Some regions of the upper plains unit display large fractures and troughs with raised rims; such regions are called ribbed upper plains. Fractures are believed to have started with small cracks from stresses. Stress is suggested to initiate the fracture process since ribbed upper plains are common when debris aprons come together or near the edge of debris aprons—such sites would generate compressional stresses. Cracks exposed more surfaces, and consequently more ice in the material sublimates into the planet's thin atmosphere. Eventually, small cracks become large canyons or troughs.
This unit also degrades into brain terrain. Brain terrain is a region of maze-like ridges 3–5 meters high. Some ridges may consist of an ice core, so they may be sources of water for future colonists.
Linear ridge networks
Linear ridge networks are found in various places on Mars in and around craters. Ridges often appear as mostly straight segments that intersect in a lattice-like manner. They are hundreds of meters long, tens of meters high, and several meters wide. It is thought that impacts created fractures in the surface, these fractures later acted as channels for fluids. Fluids cemented the structures. With the passage of time, surrounding material was eroded away, thereby leaving hard ridges behind. Since the ridges occur in locations with clay, these formations could serve as a marker for clay which requires water for its formation. Water here could have supported past life in these locations. Clay may also preserve fossils or other traces of past life.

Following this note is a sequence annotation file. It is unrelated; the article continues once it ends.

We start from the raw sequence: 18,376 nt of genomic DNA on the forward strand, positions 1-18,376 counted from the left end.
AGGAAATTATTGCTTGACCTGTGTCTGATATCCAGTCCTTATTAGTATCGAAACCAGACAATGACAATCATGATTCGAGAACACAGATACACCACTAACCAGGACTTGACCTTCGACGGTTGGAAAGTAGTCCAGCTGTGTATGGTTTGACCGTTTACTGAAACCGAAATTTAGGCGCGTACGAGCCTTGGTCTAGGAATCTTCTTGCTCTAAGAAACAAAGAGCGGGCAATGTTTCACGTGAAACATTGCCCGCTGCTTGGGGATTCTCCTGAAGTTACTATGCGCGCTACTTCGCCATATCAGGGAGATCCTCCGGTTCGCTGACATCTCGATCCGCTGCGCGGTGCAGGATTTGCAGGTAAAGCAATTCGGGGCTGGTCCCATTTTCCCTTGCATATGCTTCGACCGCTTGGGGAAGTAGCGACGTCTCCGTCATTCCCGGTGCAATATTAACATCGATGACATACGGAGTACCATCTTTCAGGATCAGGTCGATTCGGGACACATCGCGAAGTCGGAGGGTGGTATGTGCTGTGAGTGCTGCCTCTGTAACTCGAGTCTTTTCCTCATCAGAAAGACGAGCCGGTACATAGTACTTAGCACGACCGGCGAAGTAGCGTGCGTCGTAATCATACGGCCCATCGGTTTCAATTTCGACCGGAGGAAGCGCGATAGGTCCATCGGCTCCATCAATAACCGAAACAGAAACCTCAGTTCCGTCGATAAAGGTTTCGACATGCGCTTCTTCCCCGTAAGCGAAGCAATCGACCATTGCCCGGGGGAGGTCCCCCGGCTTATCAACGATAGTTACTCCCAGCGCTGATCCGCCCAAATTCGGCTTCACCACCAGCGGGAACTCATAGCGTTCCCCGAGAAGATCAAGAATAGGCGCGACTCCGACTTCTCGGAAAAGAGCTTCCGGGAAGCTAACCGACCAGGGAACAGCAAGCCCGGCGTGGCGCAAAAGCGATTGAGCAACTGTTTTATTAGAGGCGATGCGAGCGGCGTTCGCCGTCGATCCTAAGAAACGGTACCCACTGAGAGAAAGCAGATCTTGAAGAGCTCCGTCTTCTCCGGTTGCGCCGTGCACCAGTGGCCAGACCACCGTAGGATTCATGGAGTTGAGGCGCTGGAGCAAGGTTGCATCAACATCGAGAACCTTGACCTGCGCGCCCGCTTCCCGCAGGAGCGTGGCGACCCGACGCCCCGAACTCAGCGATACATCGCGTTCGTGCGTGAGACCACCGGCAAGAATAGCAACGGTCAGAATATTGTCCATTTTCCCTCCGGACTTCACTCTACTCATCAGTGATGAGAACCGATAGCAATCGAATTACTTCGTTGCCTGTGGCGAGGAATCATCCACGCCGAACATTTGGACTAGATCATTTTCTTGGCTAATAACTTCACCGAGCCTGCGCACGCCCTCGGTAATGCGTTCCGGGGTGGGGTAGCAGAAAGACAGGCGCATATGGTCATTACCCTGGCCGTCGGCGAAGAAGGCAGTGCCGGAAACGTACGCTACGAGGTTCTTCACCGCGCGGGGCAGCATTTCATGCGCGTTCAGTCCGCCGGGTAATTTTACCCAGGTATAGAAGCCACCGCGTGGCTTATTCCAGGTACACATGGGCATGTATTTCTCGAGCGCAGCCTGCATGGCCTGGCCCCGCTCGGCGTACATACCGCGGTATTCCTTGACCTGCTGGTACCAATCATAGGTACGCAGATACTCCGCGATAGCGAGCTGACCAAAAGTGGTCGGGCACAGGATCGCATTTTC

Pingos are believed to be present on Mars. They are mounds that contain cracks. They contain pure water ice, so they would be a great source of water for future colonists on Mars
Wide view of ring-mold craters, as seen by HiRISE under HiWish program Location is the Ismenius Lacus quadrangle.
Wide view of mesa with CTX showing cliff face and location of lobate debris apron (LDA). Location is Ismenius Lacus quadrangle.
Enlargement of previous CTX image of mesa This image shows the cliff face and detail in the LDA. Image taken with HiRISE under HiWish program. Location is Ismenius Lacus quadrangle.
Fractures forming blocks
In places large fractures break up surfaces. Sometimes straight edges are formed and large cubes are created by the fractures.
Wide view of flow moving down valley, as seen by HiRISE under HiWish program Location is Ismenius Lacus quadrangle.
An oblique view of Arabia Terra produced by Mars Global Surveyor
Interactive Mars map
Map of quadrangles
For mapping purposes, the United States Geological Survey divides the surface of Mars into thirty "quadrangles", each named for a prominent physiographic feature within that quadrangle. The quadrangles can be seen and explored via the interactive image map below.
- Climate of Mars
- Geography of Mars
- Geology of Mars
- Impact crater
- List of craters on Mars
- List of quadrangles on Mars
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- High resolution video by Seán Doran of overflight of a layered area in Arabia Terra